Ya'll need true packages

FeepingCreature feepingcreature at gmail.com
Fri Oct 29 06:59:31 UTC 2021

On Tuesday, 19 October 2021 at 04:03:38 UTC, Mathias LANG wrote:
> I was looking at a few packages recently, and noticed a 
> bothering trend: Single-module libraries ending up at the top 
> level.
> Why is it bothering ? Well, here's a little puzzle: Does the 
> following code compile?
> ```D
> import std.stdio;
> void main ()
> {
>     writeln(foo.stringof);
> }
> ```
> The answer is "maybe". In most case, it will not. However, if 
> the file this resides in is named `foo.d`, it will compile. 
> Because the module name accounts for an identifier that can be 
> addressed in the scope of the module (and other modules that 
> import it).

This is ultimately because D modules just reuse the notion of 
import paths from C. I had to find a better way in my language in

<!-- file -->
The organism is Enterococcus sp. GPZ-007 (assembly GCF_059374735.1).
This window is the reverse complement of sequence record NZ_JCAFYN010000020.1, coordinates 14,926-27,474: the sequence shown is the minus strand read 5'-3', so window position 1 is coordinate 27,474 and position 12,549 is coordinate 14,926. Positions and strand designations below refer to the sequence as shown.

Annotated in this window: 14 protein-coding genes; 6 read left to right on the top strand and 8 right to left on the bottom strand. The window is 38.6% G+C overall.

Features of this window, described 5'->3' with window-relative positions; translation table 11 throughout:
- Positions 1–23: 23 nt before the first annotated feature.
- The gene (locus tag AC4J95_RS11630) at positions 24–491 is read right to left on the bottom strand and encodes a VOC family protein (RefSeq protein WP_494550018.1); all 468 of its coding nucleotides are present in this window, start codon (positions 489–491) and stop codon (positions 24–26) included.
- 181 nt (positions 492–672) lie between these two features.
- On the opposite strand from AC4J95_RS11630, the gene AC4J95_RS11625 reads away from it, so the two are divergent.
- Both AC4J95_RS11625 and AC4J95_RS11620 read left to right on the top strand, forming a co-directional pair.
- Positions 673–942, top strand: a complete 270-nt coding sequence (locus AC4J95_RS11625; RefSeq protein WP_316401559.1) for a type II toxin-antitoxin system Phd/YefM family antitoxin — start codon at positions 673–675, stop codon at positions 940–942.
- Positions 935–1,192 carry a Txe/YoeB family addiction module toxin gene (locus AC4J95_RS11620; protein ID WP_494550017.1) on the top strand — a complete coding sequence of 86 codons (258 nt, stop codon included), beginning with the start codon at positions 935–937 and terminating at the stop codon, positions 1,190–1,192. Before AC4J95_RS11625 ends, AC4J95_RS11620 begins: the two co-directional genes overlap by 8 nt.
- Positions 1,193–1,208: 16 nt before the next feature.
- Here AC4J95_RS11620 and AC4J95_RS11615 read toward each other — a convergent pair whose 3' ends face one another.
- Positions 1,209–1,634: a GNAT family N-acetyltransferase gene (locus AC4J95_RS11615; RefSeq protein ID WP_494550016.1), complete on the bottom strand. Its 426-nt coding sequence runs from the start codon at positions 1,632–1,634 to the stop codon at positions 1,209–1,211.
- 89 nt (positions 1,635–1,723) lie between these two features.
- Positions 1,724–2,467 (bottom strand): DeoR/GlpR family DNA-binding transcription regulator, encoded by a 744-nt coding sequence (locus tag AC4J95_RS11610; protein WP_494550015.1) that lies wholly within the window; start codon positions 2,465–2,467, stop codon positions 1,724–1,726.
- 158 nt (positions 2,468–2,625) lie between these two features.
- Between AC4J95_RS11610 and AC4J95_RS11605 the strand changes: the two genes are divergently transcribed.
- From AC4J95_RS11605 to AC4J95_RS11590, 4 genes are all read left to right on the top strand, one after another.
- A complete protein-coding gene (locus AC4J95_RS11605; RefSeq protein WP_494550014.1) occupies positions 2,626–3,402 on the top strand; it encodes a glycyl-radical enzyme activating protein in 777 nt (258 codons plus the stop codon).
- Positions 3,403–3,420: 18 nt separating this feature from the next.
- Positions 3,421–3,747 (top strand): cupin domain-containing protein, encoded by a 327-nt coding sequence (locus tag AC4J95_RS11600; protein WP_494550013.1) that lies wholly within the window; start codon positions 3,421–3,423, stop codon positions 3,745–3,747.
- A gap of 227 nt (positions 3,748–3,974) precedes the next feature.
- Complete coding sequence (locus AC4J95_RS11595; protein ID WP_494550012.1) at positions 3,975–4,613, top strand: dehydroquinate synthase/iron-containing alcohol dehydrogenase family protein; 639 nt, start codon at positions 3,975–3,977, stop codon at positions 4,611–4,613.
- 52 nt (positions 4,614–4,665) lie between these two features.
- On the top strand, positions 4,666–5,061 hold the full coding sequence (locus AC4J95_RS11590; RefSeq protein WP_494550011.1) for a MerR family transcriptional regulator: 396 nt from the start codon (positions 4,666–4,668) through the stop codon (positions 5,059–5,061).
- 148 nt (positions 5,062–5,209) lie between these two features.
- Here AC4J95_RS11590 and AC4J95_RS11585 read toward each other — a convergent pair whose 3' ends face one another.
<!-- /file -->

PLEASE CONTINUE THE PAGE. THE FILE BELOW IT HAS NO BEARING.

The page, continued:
order to handle self-rebuilds, where there's name collisions 
between compiler runtime and compiled runtime packages, but the 
same approach would also solve the issue in D, so let me outline 

Basically, we replace import paths (`-I~/.dub/packages/bla/src`) 
with package paths:


As you can see, each package is named. This allows us to 
explicitly specify which packages a package can see and access:


As it walks imports, the compiler tracks each module's package. 
When evaluating an import statement, only files in the current 
package or a direct dependency of the current package are 

Thus, your 'foo' problem will only happen if you directly depend 
on package "foo" in your dub.json.

This approach is fully backwards compatible with include paths. 
It also allows other funky things, such as per-package settings 
(-i, -deps, -g, -debug etc) which solves a whole host of problems 
with dub. For instance, a static library can safely be used, even 
if the main program's source is being built with different flags.

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